original post at syfy.com
David Crownson knows how to hustle. When he first started out, the aspiring actor and writer was so committed to his comics series, Harriet Tubman: Demon Slayer, that when he wasn’t going on auditions, he waited tables, babysat, delivered pizza, tutored, and did just about whatever it took to make rent and pay his original artist Courtland Ellis. But Crownson’s grind has paid off, and after two successful Kickstarters, the fictional tale that turned the real-life conductor of the Underground Railroad into a demon-fighting superhero is now in stores.
As a child, Crownson wasn’t fond of reading, so his father used comics as a way of keeping his attention focused and teaching him to read. He loved DC Comics and would read anything his father collected. His favorites? The Death of Superman, Batman: Death in the Family, Batman: Broken Bat. (Pretty heavy fare for a 6-year-old!) Those early years had a strong effect on him. If he wasn’t reading comics, he was sitting down by himself making up stories on his own.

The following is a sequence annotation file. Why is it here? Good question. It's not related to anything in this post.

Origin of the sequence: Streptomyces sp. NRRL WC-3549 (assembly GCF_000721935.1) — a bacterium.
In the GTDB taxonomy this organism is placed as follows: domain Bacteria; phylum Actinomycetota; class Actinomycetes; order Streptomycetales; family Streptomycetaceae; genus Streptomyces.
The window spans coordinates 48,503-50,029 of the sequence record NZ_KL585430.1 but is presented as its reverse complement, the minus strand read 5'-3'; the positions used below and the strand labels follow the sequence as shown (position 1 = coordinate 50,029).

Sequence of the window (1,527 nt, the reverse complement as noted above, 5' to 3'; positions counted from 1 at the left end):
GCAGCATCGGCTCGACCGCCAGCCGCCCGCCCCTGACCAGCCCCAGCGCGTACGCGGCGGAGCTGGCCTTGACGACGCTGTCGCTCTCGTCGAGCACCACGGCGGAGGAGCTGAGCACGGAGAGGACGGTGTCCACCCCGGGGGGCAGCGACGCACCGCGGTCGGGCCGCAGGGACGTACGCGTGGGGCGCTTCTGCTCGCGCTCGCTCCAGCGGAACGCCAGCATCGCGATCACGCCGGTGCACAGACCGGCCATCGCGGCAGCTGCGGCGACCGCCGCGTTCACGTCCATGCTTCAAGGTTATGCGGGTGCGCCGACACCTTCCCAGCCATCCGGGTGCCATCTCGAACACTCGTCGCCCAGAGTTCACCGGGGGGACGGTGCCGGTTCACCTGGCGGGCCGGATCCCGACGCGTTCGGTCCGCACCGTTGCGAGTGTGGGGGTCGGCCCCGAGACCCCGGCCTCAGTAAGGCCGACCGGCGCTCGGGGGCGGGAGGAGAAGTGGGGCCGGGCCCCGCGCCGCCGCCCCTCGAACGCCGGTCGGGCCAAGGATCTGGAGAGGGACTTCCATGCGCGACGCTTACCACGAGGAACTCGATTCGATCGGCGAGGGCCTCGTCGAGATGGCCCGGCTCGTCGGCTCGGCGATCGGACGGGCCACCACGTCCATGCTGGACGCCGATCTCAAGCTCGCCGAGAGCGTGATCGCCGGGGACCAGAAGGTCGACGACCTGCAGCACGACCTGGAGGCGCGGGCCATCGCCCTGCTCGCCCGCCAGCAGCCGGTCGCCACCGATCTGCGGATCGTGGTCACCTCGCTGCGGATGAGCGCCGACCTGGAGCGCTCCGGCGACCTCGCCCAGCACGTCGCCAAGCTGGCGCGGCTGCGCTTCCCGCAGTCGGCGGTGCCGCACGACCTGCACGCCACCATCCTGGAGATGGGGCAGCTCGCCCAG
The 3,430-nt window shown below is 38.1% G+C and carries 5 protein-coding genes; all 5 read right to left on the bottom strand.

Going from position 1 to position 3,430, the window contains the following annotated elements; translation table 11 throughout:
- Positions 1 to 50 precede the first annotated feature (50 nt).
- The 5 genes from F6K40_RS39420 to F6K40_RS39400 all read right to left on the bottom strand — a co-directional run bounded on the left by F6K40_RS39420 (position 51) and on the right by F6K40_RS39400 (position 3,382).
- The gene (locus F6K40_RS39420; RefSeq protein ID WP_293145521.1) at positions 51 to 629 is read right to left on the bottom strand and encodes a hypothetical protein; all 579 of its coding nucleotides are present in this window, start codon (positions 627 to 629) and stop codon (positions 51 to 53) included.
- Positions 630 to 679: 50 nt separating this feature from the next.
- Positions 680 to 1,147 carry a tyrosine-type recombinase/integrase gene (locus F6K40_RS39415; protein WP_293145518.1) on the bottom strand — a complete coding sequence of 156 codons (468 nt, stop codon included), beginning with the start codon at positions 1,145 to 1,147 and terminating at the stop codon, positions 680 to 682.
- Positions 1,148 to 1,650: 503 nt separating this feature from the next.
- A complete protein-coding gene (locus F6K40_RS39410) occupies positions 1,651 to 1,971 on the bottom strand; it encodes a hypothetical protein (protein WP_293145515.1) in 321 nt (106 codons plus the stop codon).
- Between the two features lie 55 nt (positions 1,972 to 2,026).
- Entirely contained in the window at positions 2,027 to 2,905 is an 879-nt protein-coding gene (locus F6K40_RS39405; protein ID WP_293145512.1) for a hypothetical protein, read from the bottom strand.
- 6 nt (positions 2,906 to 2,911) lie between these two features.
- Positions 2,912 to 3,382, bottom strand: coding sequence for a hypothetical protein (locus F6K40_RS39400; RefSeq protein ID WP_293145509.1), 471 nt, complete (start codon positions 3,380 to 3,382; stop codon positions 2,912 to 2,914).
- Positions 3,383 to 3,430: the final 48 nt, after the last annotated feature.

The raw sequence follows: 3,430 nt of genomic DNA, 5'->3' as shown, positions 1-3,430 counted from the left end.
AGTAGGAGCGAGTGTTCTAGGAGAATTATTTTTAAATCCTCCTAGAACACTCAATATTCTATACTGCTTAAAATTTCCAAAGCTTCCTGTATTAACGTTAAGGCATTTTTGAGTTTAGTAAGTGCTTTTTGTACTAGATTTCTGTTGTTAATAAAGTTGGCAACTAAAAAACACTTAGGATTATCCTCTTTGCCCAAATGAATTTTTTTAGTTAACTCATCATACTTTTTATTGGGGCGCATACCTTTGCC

After a string of failed auditions, he took some time off to visit family in Ghana, West Africa. During that time, he was inspired to write Harriet Tubman: Demon Slayer after watching a Harriet Tubman documentary. SYFY WIRE talked to Crownson about his love of comics, his heroes, and how he incorporated Tubman’s real-life narcolepsy into the story. Read the full story here